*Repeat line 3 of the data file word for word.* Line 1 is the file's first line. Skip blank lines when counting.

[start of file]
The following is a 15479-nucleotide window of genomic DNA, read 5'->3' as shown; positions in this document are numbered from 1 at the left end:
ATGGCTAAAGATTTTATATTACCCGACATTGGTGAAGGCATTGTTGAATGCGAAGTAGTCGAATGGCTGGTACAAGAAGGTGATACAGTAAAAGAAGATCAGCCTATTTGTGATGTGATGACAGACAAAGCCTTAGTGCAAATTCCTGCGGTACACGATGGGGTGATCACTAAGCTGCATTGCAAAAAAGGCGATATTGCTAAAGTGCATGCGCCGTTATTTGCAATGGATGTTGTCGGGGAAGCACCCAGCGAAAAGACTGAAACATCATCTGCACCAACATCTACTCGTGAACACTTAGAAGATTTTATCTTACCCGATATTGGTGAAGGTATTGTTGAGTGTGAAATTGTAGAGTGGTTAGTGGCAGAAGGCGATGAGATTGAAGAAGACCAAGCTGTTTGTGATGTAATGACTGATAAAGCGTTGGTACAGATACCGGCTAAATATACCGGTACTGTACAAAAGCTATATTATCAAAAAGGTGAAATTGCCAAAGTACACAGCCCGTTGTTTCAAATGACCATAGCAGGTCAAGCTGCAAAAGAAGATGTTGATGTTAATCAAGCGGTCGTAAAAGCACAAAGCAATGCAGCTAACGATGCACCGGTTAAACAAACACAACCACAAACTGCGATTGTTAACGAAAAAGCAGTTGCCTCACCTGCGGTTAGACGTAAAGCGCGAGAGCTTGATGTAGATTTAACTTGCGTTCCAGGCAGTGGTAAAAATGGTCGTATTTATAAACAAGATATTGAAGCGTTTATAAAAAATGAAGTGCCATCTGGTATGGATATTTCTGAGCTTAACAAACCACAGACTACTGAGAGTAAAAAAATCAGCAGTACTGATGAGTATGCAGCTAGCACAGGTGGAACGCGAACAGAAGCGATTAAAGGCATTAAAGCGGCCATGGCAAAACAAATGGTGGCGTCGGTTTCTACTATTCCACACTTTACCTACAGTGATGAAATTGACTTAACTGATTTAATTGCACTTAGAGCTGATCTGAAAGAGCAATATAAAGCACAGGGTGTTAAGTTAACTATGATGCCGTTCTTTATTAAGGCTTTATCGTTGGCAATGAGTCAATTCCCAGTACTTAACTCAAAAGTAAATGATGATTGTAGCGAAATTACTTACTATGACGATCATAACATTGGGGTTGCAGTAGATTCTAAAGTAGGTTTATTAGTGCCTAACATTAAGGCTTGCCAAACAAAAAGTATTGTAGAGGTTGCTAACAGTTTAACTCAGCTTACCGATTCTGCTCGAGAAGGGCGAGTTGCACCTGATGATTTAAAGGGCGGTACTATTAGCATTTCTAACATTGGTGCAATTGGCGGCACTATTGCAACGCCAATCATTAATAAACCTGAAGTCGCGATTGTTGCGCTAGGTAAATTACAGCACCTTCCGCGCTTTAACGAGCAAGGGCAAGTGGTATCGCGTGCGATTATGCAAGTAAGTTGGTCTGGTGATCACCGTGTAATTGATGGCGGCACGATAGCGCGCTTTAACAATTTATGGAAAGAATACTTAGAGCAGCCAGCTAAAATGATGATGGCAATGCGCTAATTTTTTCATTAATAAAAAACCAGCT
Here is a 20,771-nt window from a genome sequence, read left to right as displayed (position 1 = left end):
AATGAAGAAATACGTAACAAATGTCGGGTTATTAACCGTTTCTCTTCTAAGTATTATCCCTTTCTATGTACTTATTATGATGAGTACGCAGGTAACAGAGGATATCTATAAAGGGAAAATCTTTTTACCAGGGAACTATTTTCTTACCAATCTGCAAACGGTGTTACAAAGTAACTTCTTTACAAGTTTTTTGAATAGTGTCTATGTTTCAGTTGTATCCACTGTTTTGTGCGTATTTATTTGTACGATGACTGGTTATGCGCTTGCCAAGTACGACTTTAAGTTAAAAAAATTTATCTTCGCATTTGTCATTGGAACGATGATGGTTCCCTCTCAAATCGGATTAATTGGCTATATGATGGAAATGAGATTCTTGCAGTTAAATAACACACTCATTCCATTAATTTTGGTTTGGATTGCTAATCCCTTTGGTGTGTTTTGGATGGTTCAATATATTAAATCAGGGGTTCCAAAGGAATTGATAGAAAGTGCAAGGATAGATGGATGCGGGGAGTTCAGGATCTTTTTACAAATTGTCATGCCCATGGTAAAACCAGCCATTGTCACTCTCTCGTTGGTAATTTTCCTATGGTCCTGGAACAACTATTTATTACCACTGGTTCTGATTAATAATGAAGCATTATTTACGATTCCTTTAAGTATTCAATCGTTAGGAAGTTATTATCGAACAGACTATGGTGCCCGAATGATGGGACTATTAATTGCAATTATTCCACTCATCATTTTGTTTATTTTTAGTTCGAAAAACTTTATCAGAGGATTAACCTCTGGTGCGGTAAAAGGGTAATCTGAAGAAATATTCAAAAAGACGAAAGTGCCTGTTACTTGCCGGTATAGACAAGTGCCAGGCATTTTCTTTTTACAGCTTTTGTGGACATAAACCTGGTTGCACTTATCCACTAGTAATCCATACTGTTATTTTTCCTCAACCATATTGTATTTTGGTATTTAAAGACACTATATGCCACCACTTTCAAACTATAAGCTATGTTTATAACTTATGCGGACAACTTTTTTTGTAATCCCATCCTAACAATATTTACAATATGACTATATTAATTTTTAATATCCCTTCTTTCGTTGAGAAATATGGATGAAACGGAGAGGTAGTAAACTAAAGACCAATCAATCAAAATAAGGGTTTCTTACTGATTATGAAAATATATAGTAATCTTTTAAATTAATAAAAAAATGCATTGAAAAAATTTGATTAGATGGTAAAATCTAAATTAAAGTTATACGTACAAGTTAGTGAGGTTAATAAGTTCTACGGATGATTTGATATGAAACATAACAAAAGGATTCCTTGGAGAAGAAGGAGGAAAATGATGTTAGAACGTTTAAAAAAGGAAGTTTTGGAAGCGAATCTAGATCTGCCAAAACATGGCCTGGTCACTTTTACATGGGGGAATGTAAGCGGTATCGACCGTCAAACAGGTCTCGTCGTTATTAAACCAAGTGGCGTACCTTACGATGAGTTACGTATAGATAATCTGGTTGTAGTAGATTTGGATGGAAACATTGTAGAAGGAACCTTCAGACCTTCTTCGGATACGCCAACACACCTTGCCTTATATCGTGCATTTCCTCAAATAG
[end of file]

Here is a 20,771-nt window from a genome sequence, read left to right as displayed (position 1 = left end):